Could the worst of times be the best of times for online retailers? With the nation in an economic and psychological funk, the companies that sell their wares over the Internet think they may finally have their act together — enough, at least to notch their first profits.
The bellwether for all e-tailers, Amazon.com, is sticking to its forecast of a fourth-quarter operating profit, even amid the threat of further terrorism, anthrax spores gumming up the postal service and a shareholder lawsuit against the company over past practices.
“While we can offer no guarantees, were committed to reaching our objective of reaching pro forma profitability in the fourth quarter,” Amazon CEO Jeff Bezos told analysts in last weeks earnings call.
Bezos bravery might be chalked up to whistling past the graveyard, as brick-and-mortar merchants prepare for the worst holiday retail scene in a decade. But his forecast gained support from analysts who see shoppers turning increasingly to online sites and shopping earlier this year.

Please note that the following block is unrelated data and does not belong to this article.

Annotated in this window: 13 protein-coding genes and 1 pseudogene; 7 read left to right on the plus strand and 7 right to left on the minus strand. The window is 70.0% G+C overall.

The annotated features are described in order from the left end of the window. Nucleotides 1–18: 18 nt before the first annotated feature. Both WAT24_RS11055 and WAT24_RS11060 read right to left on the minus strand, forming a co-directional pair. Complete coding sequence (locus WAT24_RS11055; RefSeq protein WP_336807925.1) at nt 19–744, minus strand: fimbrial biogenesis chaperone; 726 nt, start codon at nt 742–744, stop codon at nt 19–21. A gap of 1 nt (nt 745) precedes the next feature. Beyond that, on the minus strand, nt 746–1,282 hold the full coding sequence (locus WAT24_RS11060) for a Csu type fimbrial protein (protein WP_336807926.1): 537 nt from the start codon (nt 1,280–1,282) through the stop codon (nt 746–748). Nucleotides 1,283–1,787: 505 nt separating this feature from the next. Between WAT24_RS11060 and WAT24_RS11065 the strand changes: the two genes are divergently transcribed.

An eCommerce Intentions survey by credit card issuer NextCard, which does considerable business with Amazon, found that nearly one-third of shoppers would begin their online holiday buying before November, and that Amazon will attract nearly half — 46 percent — of all online shoppers.
“We expect that Amazon.com will capture the lions share of online holiday spending, although eBay, BarnesandNoble.com and the major discounters should also chalk up significant sales,” said Scott Lascelles, NextCards group vice president of loyalty marketing.
The majority — 54 percent — of online shoppers expect to spend up to 20 percent of their overall holiday budget online, according to NextCard.
Amazon is reducing prices even as profit margins and sales are on the decline. The company hopes improved efficiency, new agreements with brick-and-mortar merchants Circuit City Stores and Target, and a growing market in used goods will help.
If Amazon fails to hit its fourth-quarter goal, shareholders are unlikely to prove sympathetic.
Shareholder lawsuits accuse the company of misleading investors about the strength of its business, in part by holding millions of dollars in accounts payable “months longer than is commercially reasonable.” Amazon officials said the suits are without merit.